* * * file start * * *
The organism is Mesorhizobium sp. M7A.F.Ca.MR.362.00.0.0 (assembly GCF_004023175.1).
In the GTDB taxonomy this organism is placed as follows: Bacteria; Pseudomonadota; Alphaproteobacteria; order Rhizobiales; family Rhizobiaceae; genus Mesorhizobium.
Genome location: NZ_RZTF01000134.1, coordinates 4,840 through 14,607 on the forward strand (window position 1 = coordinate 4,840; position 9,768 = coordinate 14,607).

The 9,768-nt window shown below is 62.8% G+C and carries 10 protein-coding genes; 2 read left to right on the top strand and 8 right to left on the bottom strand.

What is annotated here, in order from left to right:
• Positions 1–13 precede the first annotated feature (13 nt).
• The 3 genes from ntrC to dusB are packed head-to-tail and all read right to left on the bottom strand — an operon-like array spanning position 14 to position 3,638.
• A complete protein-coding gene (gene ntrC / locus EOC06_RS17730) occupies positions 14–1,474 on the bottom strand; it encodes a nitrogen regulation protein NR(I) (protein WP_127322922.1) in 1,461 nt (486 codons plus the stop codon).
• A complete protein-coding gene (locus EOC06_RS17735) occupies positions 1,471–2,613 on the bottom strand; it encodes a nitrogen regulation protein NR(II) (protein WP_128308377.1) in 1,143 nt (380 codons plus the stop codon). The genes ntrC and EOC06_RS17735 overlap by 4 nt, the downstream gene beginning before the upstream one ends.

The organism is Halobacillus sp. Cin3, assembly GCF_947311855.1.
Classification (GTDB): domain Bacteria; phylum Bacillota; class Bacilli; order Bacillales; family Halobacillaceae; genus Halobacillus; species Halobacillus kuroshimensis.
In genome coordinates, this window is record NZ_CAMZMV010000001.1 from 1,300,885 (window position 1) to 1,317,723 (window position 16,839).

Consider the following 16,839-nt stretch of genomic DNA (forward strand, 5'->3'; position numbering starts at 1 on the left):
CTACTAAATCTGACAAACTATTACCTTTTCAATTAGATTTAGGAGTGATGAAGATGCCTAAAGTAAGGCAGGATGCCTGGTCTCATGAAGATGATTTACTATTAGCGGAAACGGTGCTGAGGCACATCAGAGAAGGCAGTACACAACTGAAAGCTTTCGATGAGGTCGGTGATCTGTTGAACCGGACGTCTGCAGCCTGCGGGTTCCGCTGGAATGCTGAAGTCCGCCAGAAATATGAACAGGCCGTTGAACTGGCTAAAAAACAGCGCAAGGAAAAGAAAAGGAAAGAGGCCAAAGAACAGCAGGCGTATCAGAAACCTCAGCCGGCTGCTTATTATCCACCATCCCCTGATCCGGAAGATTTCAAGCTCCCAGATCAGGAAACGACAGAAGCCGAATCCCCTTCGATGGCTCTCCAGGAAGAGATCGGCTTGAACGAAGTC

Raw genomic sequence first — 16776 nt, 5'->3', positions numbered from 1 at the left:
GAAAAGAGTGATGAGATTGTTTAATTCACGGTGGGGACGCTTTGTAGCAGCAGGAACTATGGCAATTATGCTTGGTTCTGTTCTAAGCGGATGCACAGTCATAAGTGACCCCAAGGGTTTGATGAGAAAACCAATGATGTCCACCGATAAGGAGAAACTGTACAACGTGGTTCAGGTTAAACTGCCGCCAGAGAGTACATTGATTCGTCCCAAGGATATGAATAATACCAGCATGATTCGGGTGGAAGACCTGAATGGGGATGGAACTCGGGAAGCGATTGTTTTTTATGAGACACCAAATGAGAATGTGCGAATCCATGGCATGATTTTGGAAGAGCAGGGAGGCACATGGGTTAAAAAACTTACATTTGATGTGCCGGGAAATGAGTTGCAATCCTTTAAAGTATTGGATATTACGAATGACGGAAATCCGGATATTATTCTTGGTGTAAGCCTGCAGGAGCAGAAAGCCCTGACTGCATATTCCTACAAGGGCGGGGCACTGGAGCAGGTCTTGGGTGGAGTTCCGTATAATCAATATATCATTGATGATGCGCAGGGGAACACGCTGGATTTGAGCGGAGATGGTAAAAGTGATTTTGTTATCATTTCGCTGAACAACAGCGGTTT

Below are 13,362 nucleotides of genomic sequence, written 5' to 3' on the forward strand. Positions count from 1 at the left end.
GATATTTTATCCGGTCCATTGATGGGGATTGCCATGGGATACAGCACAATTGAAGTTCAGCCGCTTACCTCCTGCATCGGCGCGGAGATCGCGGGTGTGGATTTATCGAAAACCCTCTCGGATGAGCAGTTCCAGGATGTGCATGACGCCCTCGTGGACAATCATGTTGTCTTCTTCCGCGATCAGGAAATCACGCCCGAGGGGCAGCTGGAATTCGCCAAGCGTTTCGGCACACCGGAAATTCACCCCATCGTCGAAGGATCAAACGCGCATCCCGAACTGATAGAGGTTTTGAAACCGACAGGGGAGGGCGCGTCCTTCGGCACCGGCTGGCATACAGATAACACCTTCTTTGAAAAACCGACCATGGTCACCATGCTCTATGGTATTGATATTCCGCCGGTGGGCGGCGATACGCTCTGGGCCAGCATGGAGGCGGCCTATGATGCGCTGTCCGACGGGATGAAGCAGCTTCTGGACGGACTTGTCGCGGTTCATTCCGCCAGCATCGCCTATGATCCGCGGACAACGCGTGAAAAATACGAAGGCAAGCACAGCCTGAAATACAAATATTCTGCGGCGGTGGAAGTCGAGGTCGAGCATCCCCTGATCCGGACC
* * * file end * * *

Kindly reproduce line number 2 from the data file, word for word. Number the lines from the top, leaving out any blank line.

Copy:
In the GTDB taxonomy this organism is placed as follows: Bacteria; Pseudomonadota; Alphaproteobacteria; order Rhizobiales; family Rhizobiaceae; genus Mesorhizobium.